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Forbes' bloody nightmare over
June 7, 2007 Freed Australian businessman George Forbes has described his three-month ordeal in a squalid Sudanese prison as a "bloody nightmare".

He said the experience of living with the ever-present threat of death had left him "mentally fatigued".

Mr Forbes will fly out of Sudan today a free man, after his murder conviction was annulled by the country's court of appeal.

Mr Forbes, 46, a construction engineer with Kenyan firm Trax International, was last month convicted of the murder of Ukrainian flight engineer Mykola Serebrenikov, who was found hanging from a towel rack in the company compound in the southern Sudan city of Rumbek in March.

Mr Forbes and three colleagues were convicted of murder, which is punishable by death in Sudan, despite an autopsy concluding the Ukrainian killed himself.

A panel of three judges, including the president of the court of appeal, yesterday annulled the convictions of the men, noting the lack of forensic evidence and the lack of evidence of a motive.

Because there was no dissenting decision, the ruling cannot be appealed. Mr Forbes last night said he was elated that his "bloody nightmare" had come to an end.

"Finally, after three months, justice and common sense prevailed," he wrote in an email to family and supporters.

"The relief we feel is beyond explanation."

'It was surreal'

In a separate email, Mr Forbes said: "After all the nonsense, illogical carry on, and lies we have been told by the police and the courts, it was surreal to be told in a matter of fact way that we had been acquitted.

"It is still sinking in slowly, maybe because I am so mentally fatigued by this experience.

"We haven't started to celebrate yet as I have been on the Sat Phone speaking to family and friends. I reckon tonight will be huge, although with my kidney condition I might have to hold back a bit."

Mr Forbes, who was born in Kenya but migrated to Australia 20 years ago and lived in Sydney and Brisbane before travelling back to Africa, is due to fly from Rumbek to the Kenyan capital, Nairobi, this afternoon.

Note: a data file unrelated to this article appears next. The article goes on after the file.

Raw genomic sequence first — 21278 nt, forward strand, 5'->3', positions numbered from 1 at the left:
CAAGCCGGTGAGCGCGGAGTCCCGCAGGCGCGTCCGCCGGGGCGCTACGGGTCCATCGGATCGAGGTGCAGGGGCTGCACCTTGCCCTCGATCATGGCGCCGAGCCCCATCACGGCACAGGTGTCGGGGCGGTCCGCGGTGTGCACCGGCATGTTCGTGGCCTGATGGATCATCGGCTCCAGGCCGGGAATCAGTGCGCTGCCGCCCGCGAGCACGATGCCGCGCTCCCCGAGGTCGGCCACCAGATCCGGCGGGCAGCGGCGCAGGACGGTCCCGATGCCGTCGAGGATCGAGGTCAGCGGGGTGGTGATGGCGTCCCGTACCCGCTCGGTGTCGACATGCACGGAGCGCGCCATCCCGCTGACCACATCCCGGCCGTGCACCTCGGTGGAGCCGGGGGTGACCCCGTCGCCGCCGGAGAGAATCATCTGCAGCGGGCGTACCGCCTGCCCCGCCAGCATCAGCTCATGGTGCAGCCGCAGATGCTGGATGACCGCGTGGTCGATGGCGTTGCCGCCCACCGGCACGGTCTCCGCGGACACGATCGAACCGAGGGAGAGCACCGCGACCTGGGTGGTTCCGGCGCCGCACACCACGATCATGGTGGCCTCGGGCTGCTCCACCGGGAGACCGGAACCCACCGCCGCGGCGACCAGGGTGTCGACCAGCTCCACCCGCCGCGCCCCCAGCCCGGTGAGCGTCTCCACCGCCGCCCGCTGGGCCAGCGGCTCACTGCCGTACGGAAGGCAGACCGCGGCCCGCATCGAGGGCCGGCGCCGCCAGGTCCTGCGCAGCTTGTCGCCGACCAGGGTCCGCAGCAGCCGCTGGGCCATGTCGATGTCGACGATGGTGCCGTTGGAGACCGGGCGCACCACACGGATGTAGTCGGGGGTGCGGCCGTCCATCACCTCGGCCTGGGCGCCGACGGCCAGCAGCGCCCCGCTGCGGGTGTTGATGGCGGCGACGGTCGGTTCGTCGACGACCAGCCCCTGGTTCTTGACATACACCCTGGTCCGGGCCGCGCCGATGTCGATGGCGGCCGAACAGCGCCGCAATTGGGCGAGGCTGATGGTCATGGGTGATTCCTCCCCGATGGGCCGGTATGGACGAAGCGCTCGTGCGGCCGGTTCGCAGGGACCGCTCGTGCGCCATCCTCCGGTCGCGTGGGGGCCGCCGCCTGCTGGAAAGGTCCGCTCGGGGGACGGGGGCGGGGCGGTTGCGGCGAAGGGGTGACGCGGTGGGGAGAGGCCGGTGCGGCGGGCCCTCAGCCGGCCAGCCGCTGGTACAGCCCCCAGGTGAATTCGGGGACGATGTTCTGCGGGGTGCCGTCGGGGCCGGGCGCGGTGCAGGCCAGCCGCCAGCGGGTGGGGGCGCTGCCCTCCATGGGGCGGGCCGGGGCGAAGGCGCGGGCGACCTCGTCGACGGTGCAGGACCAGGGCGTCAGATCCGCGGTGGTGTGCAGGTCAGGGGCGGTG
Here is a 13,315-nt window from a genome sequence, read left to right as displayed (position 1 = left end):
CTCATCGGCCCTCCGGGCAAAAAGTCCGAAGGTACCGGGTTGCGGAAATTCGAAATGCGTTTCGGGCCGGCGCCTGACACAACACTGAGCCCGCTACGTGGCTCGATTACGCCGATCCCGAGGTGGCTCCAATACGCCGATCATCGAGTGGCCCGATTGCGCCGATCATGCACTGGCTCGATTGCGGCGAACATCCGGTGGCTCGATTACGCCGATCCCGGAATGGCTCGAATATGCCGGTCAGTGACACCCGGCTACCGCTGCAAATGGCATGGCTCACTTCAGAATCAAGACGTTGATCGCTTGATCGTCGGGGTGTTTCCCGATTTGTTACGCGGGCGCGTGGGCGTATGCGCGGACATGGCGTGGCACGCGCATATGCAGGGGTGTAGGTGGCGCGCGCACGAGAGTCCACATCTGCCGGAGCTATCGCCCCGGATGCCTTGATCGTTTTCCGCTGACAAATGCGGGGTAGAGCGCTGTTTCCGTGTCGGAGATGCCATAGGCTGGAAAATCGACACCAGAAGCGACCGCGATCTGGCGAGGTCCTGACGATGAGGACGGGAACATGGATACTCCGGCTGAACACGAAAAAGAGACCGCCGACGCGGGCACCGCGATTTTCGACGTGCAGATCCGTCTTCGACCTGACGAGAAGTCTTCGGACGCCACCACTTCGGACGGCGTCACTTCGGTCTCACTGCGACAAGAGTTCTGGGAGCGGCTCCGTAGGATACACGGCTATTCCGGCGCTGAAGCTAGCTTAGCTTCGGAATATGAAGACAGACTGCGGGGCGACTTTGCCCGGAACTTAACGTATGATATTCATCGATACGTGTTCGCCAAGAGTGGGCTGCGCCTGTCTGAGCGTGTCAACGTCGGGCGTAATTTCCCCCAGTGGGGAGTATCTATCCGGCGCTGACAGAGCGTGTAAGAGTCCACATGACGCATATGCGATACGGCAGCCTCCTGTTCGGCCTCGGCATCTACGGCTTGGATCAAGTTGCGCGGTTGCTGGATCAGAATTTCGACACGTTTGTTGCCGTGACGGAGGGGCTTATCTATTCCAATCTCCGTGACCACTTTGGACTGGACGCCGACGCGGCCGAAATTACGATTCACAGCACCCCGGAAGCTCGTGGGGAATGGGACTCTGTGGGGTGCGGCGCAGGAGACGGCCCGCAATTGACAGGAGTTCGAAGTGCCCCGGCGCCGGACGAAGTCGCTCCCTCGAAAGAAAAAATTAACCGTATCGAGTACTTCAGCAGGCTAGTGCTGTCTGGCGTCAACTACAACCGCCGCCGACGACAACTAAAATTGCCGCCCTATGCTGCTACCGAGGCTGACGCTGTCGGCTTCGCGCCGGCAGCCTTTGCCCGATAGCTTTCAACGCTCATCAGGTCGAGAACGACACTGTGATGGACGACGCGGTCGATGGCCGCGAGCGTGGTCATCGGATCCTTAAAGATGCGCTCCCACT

A keen follower of rugby and cricket, Mr Forbes said he was looking forward to attending a rugby sevens tournament in Nairobi on the weekend.

He joked that one of the hardest things about his time in Rumbek's squalid prison was missing the cricket World Cup.

"The prison wardens had no idea what bribe I could have paid just to see the final on telly!"

Freed Forbes on way to hospital in Egypt: friend
Freed Forbes on way to hospital in Egypt: friend A friend of George Forbes, the Australian recently freed from a Sudanese jail, says Mr Forbes is being flown to a hospital in Egypt.

Mr Forbes faced a possible death sentence after he and his colleagues were convicted over the death of a man found hanged in their compound, despite an autopsy finding that the man killed himself.

A Sudanese court annulled the murder verdict brought against Mr Forbes, three months after he was jailed.

James Phelps of Launceston in northern Tasmania says his friend needs medical treatment.

"They put him back into jail after the first court hearing and the malaria and kidney disease has been disastrous since then," he said.

"He flies into Nairobi at 5:30pm their time, and I imagine he'd pretty much go straight to the UN hospital."

Forbes freed at last
AM - Thursday, 7 June Reporter: Andrew Geoghegan

TONY EASTLEY: For the past three months Australian George Forbes has languished in a filthy jail in Sudan, not knowing if he would face a death sentence or not.

Mr Forbes and three colleagues were convicted of murdering a man who was found hanged in their company compound in southern Sudan, even though a post mortem later found the man had committed suicide.

A court now has finally acquitted the men.

George Forbes has been telling Africa Correspondent Andrew Geoghegan of his relief to be free.

GEORGE FORBES: Finally common sense has come through. We always knew that our innocence would prevail; I suppose that's fantastic. I can't at this moment, really describe completely because it's not 100 per cent sunk in.

But all I can say is relief, a huge amount of relief.

ANDREW GEOGHEGAN: Can you understand how you came to be held in jail for three months and indeed how you were eventually convicted of murder?

GEORGE FORBES: It started off with the Minister of Law Enforcement stating in the papers that we murderers. And to back his political credibility, he then, what we believe, was compromised the police as well as the magistrate and then the high court judge.